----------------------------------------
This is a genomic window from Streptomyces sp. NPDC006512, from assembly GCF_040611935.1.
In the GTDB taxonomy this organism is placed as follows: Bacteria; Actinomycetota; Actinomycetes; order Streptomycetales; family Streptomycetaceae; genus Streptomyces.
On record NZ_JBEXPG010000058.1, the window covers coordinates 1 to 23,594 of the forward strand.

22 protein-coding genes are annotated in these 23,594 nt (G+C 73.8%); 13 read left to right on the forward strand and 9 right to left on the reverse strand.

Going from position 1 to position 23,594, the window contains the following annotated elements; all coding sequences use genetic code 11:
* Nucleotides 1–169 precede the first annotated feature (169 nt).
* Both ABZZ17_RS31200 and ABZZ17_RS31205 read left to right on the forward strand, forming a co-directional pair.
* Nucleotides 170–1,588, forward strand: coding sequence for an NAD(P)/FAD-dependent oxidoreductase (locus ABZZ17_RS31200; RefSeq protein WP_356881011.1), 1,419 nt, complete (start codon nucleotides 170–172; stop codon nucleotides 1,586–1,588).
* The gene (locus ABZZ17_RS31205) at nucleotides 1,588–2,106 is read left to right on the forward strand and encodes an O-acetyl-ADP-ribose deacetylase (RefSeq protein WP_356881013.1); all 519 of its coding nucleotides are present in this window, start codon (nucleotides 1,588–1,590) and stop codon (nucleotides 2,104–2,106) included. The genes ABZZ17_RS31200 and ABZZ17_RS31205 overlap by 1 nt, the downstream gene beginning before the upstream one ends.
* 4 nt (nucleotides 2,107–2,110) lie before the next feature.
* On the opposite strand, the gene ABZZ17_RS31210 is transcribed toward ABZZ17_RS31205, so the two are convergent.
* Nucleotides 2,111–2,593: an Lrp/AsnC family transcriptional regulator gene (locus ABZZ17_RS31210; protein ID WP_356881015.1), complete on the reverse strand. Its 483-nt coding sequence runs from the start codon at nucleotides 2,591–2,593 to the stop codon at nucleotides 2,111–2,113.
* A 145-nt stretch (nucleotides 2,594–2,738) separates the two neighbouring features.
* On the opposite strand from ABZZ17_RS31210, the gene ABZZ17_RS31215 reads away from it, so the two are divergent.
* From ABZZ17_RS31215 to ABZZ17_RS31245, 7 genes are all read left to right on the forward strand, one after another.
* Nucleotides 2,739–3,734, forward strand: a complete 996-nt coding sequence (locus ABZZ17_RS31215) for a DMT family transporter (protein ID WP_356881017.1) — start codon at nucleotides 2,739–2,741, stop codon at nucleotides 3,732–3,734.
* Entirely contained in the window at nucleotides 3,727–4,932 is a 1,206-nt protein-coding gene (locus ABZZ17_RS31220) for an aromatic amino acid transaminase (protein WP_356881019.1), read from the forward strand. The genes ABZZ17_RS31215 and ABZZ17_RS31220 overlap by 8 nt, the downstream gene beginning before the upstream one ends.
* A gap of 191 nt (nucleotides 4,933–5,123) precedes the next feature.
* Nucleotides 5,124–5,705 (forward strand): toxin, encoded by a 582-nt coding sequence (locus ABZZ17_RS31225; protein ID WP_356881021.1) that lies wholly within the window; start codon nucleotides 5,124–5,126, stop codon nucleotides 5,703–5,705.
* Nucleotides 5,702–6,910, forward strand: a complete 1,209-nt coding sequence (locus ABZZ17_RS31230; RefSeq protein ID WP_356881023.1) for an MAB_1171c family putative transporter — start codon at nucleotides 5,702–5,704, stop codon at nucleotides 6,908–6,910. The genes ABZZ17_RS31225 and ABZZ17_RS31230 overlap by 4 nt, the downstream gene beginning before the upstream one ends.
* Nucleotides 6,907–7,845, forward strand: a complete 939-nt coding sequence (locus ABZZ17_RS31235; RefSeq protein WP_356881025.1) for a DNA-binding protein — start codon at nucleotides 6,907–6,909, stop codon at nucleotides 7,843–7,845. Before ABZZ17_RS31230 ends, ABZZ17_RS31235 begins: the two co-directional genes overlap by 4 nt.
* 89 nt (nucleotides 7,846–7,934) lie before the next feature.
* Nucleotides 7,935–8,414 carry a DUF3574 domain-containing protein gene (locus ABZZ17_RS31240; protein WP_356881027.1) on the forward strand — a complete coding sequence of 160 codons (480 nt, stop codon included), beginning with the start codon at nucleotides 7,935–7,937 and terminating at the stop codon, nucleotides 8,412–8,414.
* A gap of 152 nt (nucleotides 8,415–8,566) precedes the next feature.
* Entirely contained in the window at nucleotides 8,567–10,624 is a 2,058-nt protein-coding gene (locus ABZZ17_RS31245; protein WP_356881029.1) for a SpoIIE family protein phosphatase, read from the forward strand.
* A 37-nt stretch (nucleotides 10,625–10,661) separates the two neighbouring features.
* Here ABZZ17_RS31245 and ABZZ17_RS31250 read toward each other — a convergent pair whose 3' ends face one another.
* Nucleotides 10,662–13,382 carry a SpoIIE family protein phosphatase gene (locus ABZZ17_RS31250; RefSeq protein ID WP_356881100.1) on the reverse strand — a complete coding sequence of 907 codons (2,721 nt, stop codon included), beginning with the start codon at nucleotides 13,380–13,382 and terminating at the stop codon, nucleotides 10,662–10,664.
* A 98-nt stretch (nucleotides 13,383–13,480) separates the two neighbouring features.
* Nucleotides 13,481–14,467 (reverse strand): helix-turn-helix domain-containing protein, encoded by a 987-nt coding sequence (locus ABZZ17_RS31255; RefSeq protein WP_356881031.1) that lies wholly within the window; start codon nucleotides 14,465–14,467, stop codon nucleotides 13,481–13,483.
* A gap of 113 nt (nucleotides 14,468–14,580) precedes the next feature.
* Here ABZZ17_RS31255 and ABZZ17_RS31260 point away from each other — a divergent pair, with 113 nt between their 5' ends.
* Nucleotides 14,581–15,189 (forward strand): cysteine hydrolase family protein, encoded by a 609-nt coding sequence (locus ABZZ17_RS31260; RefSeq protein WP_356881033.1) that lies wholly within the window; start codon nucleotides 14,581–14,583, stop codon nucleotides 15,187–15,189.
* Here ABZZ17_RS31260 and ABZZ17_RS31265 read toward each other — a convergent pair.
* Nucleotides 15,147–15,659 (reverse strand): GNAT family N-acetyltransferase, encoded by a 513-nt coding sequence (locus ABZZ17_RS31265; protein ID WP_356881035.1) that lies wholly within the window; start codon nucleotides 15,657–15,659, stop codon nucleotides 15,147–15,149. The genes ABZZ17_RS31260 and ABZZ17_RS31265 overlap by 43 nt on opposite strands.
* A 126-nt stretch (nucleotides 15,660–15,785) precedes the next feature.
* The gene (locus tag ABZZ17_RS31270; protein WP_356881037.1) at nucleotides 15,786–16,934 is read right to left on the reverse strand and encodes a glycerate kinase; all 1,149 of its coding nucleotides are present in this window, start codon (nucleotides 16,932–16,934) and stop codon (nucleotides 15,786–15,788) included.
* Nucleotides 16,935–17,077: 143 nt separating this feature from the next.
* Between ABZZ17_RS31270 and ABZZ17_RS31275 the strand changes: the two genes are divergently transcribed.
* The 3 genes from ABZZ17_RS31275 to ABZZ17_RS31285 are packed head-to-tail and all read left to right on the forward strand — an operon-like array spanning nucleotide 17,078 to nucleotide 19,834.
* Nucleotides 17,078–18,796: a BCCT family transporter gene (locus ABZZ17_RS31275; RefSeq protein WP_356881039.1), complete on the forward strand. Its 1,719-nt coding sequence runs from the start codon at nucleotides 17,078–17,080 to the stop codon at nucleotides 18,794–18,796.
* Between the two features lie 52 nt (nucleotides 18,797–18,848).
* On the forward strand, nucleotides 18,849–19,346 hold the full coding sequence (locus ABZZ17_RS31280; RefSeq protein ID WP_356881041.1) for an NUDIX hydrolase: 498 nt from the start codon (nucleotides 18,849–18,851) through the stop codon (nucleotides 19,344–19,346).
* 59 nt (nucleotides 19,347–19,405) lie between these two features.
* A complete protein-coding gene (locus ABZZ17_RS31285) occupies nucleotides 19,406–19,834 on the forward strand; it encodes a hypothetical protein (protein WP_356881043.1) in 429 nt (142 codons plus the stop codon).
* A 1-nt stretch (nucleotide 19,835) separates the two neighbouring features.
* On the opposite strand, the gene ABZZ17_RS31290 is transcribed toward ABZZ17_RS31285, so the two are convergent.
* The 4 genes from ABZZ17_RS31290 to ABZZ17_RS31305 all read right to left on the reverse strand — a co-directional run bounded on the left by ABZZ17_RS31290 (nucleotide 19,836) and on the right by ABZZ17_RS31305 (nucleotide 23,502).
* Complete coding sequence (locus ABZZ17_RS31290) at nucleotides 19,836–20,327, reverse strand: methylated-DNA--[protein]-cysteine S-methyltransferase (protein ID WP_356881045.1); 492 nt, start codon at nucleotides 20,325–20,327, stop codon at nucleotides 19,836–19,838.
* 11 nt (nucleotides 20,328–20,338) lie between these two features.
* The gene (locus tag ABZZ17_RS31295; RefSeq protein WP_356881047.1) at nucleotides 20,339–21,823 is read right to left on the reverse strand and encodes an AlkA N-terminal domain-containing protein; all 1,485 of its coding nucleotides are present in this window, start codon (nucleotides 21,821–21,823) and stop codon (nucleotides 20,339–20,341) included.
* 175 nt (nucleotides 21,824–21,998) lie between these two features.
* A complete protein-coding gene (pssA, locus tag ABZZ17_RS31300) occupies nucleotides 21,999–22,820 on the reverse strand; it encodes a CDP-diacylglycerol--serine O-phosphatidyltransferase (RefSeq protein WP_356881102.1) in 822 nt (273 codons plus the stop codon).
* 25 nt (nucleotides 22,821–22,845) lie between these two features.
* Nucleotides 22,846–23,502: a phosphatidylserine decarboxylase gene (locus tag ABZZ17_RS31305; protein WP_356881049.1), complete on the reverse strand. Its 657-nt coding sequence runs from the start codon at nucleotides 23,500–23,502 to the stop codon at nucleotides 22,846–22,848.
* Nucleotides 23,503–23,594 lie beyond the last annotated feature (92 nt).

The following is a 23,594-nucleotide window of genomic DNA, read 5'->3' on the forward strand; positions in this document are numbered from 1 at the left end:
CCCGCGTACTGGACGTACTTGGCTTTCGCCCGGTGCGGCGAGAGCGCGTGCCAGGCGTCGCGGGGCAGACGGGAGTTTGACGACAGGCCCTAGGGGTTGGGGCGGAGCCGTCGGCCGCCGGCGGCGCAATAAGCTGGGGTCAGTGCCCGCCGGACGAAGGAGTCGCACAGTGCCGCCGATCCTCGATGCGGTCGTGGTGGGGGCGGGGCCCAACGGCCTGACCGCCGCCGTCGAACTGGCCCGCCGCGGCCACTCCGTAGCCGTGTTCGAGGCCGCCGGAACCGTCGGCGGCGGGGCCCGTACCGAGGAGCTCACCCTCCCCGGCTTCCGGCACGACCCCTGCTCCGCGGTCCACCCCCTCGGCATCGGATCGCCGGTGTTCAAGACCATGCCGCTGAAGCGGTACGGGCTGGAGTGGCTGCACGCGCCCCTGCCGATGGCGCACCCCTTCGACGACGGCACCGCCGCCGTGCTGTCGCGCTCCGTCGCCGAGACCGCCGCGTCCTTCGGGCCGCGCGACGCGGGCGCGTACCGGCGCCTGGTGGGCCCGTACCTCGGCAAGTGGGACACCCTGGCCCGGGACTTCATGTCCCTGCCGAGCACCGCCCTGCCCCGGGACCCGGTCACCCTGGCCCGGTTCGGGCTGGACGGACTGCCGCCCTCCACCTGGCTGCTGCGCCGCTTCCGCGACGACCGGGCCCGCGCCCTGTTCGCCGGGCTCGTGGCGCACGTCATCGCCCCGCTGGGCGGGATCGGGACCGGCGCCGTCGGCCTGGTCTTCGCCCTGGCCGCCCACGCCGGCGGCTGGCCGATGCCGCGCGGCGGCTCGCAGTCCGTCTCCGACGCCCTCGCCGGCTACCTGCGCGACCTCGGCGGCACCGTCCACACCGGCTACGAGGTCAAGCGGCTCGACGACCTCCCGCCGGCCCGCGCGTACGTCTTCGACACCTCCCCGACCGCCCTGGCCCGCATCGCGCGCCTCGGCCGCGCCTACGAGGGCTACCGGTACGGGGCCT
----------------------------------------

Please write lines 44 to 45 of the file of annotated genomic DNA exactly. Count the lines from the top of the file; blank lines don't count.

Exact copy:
* 59 nt (nucleotides 19,347–19,405) lie between these two features.
* A complete protein-coding gene (locus ABZZ17_RS31285) occupies nucleotides 19,406–19,834 on the forward strand; it encodes a hypothetical protein (protein WP_356881043.1) in 429 nt (142 codons plus the stop codon).